Reed Smith Client Alerts

The most recent No Surprises Act (NSA) decision in the case Tex. Med. Ass’n v. U.S. Dep’t of Health & Hum. Servs. (TMA III), No. 6:22-cv-00450 (E.D. Tex.) materially changes the rules for calculating the qualifying payment amount (QPA) and invalidates additional independent dispute resolution (IDR) requirements. In the case, the provider plaintiffs argued that the regulations allow payors to “artificially depress” QPA and challenged certain regulations specific to air ambulance services. Like his decisions in TMA I, TMA II, and TMA IV (filed after TMA III), Judge Kernodle ruled in favor of plaintiffs in nearly all respects and vacated several additional QPA and IDR regulations. Significant changes include requiring payors to (1) narrowly calculate QPA based on rates with providers in the same specialty who actually provide the services in question; (2) determine QPA for a self-funded plan by considering only that plan’s contracted rates; and (3) include single case agreements (SCAs) as “contracted rates” when calculating QPA for air ambulance services, and potentially all services.

Judge Kernodle set aside several rules regarding calculation of QPA, which the NSA generally defines as the median in-network rate for the services in question. First, he held that payors may not include “ghost rates” in calculating QPA, and must instead only consider rates for providers that actually provide the services in question. For instance, if a general practitioner who does not provide anesthesia services nevertheless has agreed to anesthesia-related rates in a payor’s standard fee schedule, those rates must be excluded in determining QPA for anesthesia services. Second, he ruled that including “out-of-specialty” rates in calculating QPA is unlawful and payors must only consider rates of providers in the same or similar specialty as the provider who rendered the out-of-network services. He therefore vacated the current rule that requires specialty-specific calculations only when payors purposefully vary contracted rates by specialty and that variance makes a material difference in rates. Third, he determined that the exclusion of bonus and incentive payments from the QPA calculation conflicts with the NSA and set aside the related regulation. Finally, he held that third-party administrators (TPAs) may only calculate QPA for self-funded plans by considering the contracted rates for the specific plan, rather than considering the rates of all self-funded plans the TPA administers per agency rules.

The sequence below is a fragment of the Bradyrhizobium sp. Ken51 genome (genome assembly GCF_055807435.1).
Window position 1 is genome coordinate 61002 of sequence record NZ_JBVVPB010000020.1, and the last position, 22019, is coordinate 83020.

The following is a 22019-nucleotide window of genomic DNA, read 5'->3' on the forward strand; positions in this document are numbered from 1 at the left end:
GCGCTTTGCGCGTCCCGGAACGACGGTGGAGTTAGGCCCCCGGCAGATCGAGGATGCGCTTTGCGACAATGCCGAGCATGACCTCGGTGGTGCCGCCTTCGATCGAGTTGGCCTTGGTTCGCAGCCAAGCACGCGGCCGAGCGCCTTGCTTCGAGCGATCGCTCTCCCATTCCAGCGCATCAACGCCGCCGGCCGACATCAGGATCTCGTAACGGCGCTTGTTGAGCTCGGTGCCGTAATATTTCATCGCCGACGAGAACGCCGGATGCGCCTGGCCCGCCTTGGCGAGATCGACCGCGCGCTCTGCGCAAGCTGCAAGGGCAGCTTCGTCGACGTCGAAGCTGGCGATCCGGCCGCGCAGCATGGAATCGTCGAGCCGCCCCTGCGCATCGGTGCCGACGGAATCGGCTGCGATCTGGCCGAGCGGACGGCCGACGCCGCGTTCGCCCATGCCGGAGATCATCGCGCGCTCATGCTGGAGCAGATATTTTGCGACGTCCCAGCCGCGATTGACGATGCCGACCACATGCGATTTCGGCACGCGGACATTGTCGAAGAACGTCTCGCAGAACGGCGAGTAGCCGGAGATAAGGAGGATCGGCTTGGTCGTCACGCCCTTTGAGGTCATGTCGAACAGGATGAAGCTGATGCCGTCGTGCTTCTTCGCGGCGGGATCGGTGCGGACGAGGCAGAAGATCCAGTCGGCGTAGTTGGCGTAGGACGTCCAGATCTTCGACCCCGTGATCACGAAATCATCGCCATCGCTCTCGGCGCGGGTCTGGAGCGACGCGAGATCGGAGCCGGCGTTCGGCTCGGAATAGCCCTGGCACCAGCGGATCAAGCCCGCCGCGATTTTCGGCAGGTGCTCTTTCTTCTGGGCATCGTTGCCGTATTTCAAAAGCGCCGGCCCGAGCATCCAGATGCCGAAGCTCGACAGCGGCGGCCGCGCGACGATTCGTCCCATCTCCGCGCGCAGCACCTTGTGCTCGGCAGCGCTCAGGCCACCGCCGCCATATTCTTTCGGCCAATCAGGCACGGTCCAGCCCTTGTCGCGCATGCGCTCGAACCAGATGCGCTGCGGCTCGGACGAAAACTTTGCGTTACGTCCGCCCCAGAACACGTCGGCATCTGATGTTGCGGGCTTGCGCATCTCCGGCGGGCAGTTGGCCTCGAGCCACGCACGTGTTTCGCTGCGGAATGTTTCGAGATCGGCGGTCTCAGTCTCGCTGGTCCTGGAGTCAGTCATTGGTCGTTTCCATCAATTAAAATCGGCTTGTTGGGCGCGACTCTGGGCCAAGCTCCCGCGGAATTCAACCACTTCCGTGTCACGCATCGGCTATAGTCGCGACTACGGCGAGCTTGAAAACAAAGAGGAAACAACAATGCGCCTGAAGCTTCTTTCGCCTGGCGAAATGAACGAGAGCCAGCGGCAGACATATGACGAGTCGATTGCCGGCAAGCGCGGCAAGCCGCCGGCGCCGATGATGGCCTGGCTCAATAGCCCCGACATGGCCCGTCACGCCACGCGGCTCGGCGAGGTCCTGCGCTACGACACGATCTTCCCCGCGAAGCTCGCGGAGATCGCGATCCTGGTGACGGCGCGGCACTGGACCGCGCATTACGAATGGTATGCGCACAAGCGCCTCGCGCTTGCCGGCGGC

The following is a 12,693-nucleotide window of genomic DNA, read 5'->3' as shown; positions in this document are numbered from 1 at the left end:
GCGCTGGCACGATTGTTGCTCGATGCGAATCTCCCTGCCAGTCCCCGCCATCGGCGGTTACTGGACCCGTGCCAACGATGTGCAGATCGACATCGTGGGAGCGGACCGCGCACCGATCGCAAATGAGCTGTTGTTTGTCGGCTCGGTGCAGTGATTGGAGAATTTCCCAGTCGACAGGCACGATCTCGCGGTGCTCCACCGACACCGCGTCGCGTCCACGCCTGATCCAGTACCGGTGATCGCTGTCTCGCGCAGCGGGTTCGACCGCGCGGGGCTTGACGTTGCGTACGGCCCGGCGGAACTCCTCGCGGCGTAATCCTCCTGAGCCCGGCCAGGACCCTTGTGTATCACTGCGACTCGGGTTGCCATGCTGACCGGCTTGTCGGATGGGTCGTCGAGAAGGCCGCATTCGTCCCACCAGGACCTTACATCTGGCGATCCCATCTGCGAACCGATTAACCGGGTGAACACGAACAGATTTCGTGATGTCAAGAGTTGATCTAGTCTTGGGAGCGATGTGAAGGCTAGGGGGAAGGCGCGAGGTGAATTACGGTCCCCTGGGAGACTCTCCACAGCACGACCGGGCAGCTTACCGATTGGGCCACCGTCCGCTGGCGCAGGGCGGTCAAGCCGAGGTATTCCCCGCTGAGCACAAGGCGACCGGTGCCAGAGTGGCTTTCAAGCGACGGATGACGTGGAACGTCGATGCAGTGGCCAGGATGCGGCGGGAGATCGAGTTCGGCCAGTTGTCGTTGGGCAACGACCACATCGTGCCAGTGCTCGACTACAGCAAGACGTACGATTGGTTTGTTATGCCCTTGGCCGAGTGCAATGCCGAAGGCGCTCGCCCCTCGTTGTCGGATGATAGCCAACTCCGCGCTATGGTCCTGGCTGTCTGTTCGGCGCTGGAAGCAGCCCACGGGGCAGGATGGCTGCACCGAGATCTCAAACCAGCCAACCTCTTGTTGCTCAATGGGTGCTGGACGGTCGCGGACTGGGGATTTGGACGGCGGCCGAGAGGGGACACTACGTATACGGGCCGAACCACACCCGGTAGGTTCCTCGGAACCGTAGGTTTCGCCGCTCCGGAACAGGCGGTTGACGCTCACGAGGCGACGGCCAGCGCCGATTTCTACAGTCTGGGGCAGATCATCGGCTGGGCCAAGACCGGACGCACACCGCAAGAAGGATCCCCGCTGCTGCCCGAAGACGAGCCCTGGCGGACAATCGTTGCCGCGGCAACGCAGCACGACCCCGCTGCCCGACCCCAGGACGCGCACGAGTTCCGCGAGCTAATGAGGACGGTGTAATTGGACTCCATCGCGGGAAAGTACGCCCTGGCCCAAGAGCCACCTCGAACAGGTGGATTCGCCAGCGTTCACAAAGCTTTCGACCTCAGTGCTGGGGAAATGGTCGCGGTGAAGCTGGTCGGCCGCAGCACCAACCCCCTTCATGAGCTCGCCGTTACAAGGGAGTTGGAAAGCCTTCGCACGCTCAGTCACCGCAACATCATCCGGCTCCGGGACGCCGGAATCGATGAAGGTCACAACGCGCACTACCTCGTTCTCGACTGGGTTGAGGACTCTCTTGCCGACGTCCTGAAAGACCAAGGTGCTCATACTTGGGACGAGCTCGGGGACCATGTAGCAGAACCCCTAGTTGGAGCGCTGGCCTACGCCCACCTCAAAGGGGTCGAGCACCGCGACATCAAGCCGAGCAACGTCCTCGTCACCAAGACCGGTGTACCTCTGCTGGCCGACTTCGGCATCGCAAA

The TMA III ruling also invalidated several regulations in response to the specific challenges by air ambulance plaintiffs. Judge Kernodle first determined that the NSA unambiguously requires initial payment within 30 calendar days, so the regulation’s deadline for payment within 30 days of receiving “the information necessary to decide a claim” conflicts with the NSA and must be set aside. This ruling was specific to the air ambulance regulation (45 CFR § 149.130), but the agencies may decide to amend the same language in the regulations regarding emergency services and hospital-based providers (45 CFR §§ 149.110 & 149.120). Judge Kernodle also invalidated agency guidance requiring separate IDR proceedings for each procedural code associated with a single agency transport, which is typically billed with two codes: the lift-off code for a set amount, and the mileage code, which varies based on the distance traveled. He reasoned that because the NSA considers air transport a single “service,” it was improper to require multiple IDRs. This reasoning does not appear to impact the agency guidance as applied to other types of services, where separate IDRs must be initiated for each service code billed on a claim. Last, Judge Kernodle held that SCAs negotiated with air ambulance companies must be considered as a contracted rate when determining the median contracted rate for QPA. Although the ruling was based on air ambulance SCAs, the vacated regulation applies to SCAs for any service, so likely requires consideration of SCAs for emergency services and facility-based provider services as well. However, the temporal nature of SCAs may limit the relative impact of this decision because the QPA regulations relate to rates effective on a specific date (generally, January 31, 2019).